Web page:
I walked into the kitchen, and to my surprise, my brother was already awake.

Russell was fifteen years old, and I swear he was getting taller with every passing day. Too much more and I would have to strain my neck to look him in the eye. It just wasn’t fair. Thanks to the vagaries of genetics I had stopped growing at five foot three, but Russell was going to end up at several inches over six feet.

“Good morning,” said Russell, rummaging through the cabinets.

“You’re up early,” I said, heading to the coffee maker.

“You’re also up early,” said Russell, pulling a bottle of steak sauce from a cabinet and frowning at it as if it had offended him.

“Yeah, but I’m always up this early,” I said, “and you never are unless it’s a school day, but it’s the middle of July.”

“This is true,” said Russell, putting the bottle back in the cabinet. “Does the sun always come up this early in July? It’s appalling. It should be properly dark until eight AM or so.”

I snorted. “Maybe when you turn eighteen you can move to Alaska. I hear it gets real dark there in the winter. Of course, the sun stays up for five months or something in the summer. Why are you going through the cabinets at 6:45 in the morning?”

“Lydia’s coming for dinner,” said Russell.

“So?” I said. I started to say something unkind, but I stopped myself. Lydia Valborg and I had never gotten off on quite the right foot. She was frightened of me, probably because on the day we had met she had seen me shoot some orcish mercenaries and run a few of them over with a stolen car.

That kind of thing leaves an impression, and not just on the dead orcs.

“She’s coming for dinner,” said Russell, “and so are her parents and grandfather.”

“Oh,” I said, understanding. “I suppose that is kind of a big deal, isn’t it?” Russell and Lydia had been dating for a while, and he had been to her house, and she had been over here a bunch of times. Yet the Valborg family had never visited here, and the Marneys hadn’t been to the Valborgs’ house.

“Yeah, a little bit,” said Russell. “You’re going to be here?”

“I should,” I said. “Riordan’s out of town for another few days, and unless Lord Morvilind calls, I have nothing better to do.”

“That’s good,” said Russell.

“I’m sure my charm and wit will brighten the whole evening.”

Russell gave me a look, started to say something, and then thought better of it. “Yeah. Sure. Anyway, it’s good you’ll be there. Lydia’s grandfather thinks highly of you. I guess you must have impressed him that one time we went to the shooting range.”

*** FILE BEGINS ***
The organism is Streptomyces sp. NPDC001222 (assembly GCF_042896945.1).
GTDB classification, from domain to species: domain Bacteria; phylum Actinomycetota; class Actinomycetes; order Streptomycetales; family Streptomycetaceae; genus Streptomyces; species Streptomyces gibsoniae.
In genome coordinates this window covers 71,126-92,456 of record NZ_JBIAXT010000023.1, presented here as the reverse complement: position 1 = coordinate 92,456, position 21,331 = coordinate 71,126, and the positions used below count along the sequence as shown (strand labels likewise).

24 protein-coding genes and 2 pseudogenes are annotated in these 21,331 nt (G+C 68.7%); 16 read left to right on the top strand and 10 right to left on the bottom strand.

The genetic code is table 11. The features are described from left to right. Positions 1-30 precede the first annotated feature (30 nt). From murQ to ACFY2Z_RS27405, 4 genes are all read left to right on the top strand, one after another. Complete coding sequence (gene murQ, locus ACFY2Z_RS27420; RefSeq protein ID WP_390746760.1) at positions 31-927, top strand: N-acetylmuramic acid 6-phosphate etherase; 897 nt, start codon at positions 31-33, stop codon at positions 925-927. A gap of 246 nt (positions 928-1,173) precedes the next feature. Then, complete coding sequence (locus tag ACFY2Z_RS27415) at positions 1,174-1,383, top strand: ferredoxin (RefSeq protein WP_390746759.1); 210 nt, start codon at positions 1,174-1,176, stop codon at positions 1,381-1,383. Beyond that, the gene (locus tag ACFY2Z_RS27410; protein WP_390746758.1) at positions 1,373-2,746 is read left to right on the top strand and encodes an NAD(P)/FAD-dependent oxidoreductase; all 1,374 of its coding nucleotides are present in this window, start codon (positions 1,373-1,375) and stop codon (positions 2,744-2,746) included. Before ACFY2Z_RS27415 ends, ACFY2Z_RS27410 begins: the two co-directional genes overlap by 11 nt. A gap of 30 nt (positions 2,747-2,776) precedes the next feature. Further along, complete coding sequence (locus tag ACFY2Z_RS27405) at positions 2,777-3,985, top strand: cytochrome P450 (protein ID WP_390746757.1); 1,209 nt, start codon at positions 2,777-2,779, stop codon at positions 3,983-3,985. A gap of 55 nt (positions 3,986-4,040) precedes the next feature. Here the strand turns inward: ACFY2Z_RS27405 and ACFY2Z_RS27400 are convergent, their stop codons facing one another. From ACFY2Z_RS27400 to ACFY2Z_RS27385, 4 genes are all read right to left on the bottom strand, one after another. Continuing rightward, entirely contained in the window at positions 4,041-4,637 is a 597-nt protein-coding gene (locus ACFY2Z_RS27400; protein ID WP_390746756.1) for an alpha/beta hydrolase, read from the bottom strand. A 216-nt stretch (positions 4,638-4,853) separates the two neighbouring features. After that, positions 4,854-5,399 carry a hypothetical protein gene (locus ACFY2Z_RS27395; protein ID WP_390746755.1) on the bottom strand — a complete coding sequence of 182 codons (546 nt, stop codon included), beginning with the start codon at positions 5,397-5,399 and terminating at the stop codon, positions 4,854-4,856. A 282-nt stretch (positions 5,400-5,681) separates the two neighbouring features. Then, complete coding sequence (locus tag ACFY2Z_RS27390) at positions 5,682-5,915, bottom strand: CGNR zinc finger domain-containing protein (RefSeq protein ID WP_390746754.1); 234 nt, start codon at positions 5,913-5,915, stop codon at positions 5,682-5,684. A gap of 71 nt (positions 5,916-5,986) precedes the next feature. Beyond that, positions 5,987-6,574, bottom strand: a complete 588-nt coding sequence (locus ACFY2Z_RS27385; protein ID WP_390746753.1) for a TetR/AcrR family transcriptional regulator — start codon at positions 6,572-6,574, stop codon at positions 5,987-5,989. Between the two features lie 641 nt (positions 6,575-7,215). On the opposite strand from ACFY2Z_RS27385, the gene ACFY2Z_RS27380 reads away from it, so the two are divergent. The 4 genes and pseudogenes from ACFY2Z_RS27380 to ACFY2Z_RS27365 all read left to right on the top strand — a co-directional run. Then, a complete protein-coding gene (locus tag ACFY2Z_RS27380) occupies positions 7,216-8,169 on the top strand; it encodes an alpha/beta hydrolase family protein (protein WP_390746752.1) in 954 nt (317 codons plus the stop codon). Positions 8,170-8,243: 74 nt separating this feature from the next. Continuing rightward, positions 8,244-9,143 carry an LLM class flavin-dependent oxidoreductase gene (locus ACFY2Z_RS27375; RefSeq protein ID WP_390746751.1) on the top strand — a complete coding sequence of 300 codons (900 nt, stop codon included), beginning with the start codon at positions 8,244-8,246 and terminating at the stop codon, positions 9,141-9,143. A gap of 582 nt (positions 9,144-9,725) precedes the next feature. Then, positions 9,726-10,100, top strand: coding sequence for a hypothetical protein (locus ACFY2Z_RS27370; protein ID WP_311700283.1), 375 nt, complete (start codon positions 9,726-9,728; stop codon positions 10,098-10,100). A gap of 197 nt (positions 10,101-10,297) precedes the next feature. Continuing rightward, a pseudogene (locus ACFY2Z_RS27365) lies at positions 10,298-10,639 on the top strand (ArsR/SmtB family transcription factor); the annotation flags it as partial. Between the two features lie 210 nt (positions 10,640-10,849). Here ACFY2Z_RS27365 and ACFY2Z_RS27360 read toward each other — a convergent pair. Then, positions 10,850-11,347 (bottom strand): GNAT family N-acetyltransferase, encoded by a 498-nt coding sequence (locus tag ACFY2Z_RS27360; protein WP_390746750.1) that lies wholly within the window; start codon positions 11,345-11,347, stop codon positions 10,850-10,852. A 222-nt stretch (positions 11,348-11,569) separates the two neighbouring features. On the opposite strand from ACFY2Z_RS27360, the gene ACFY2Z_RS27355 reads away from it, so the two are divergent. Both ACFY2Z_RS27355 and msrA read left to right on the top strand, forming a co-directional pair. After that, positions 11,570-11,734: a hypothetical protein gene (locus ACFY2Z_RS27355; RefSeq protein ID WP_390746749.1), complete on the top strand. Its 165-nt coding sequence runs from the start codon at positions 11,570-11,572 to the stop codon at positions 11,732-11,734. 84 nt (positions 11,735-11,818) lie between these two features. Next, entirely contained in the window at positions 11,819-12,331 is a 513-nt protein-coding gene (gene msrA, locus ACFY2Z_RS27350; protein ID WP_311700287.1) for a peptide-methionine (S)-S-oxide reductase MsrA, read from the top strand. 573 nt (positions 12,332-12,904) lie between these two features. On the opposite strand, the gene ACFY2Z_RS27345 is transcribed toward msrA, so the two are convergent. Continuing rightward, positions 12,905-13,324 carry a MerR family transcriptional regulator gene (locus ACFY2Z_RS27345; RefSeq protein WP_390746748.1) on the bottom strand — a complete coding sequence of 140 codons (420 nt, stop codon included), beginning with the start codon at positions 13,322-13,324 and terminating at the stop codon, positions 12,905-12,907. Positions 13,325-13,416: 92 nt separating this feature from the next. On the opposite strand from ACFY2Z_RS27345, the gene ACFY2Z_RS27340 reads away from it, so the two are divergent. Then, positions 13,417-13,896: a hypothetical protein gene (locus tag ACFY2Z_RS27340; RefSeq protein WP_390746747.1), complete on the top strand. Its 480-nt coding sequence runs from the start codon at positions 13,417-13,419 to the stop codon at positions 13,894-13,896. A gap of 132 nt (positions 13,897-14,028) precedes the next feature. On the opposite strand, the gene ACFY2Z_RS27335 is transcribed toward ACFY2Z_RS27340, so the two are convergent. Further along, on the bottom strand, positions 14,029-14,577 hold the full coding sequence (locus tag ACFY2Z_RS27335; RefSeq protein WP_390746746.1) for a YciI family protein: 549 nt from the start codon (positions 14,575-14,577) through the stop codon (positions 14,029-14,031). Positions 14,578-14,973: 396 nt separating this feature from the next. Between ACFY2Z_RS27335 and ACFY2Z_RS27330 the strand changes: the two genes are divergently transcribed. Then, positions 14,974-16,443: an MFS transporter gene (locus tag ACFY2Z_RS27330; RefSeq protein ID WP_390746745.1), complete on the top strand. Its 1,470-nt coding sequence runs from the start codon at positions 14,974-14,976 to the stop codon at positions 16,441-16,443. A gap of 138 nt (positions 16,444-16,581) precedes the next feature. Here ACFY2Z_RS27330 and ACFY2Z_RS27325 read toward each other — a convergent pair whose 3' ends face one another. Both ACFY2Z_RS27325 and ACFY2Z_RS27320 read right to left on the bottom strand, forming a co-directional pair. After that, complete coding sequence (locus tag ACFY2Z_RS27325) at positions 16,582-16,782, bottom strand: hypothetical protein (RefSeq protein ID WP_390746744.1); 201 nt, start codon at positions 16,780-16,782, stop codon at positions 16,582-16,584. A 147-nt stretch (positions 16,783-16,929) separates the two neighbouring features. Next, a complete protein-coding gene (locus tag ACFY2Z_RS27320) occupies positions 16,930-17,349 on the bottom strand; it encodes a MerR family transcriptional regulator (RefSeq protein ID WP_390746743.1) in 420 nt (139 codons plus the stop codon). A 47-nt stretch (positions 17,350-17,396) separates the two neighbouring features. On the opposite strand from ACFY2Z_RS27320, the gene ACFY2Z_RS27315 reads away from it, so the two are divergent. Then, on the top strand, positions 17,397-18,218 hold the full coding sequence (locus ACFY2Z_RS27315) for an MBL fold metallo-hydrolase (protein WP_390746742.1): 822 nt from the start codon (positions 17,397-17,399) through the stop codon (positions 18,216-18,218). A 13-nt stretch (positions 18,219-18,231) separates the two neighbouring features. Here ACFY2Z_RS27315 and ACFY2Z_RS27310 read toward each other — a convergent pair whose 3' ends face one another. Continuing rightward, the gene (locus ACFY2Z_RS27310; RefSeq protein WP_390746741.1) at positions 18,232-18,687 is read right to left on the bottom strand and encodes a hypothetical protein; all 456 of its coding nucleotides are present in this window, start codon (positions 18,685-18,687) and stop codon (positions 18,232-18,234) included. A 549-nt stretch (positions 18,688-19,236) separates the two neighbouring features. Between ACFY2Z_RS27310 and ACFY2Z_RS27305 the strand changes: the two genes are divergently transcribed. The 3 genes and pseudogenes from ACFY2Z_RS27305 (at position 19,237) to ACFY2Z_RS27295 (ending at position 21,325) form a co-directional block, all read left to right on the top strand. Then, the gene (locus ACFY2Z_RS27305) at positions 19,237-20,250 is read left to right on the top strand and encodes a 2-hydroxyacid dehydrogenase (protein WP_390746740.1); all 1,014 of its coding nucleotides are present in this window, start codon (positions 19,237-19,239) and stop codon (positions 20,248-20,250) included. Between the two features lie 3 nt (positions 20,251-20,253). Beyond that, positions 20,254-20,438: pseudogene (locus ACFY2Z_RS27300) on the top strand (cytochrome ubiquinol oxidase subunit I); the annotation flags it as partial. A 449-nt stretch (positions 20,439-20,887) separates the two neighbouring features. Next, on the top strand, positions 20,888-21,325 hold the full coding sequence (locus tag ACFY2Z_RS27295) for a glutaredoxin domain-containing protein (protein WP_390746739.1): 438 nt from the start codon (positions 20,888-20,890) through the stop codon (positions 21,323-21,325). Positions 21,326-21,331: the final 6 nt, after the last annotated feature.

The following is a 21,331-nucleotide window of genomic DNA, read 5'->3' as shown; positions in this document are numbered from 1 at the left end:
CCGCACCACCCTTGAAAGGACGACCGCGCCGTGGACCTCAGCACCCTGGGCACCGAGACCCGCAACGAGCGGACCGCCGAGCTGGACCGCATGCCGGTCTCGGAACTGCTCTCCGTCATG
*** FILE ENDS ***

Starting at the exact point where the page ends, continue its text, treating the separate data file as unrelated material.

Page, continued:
“That must be it,” I said. I wasn’t going to tell Russell that I had gone with Hakon Valborg into Venomhold and by some miracle we had gotten out again with our lives and our sanity still intact. Of course, knowing Russell, he might figure it out anyway. He had this irritating habit of figuring out things that I didn’t want him to know.

“Anyway, everything has to be perfect,” said Russell, looking through another cabinet. “Lucy’s making steak. I’m even going to wear a tie.”

“You?” I said. Russell hated ties. The last time he had needed to don one, it had taken the combined efforts of James, Lucy, and me to get him into one.

“Yes,” said Russell. He gave me a critical look. “You’ll dress up, right?”

“Sweatpants and a halter top it is,” I said.

The critical look did not waver.

I laughed at him. “Yes, I’ll dress up. Nice dress, no skin.”

“Thank you,” said Russell. “I’d dress up if you brought Riordan to dinner.”

“Liar. He’s been here a dozen times, and you wore jeans every time.”

“I suppose if he brought relatives or something,” said Russell, moving on to the next cabinet. “He might be too old for that, I guess.” Riordan was a hundred and ten years old, and as far as I knew he had outlived his relatives. “He could bring Nora and maybe some other Shadow Hunters.”

“That would be a sight,” I said, thinking of a dozen Shadow Hunters sitting at the Marneys’ table. I doubted that would happen. The only other Shadow Hunter I had met was named Nora, and she didn’t approve of Riordan’s relationship with me. I wondered if the rest of the Family felt the same way. “What are you looking for, anyway?”

“Steak sauce,” said Russell.

“You just passed a bottle of steak sauce,” I said.

“It’s the wrong kind of steak sauce,” said Russell. “I need the Old Standard brand. It’s what Lydia’s grandfather likes. We don’t have any.”

I glanced at the coffee maker and shrugged. “I’ll go get some if you like.”

“Really?” said Russell.

“It’s just a dozen blocks to the grocery store,” I said. “It’ll give me a chance to stretch my legs.”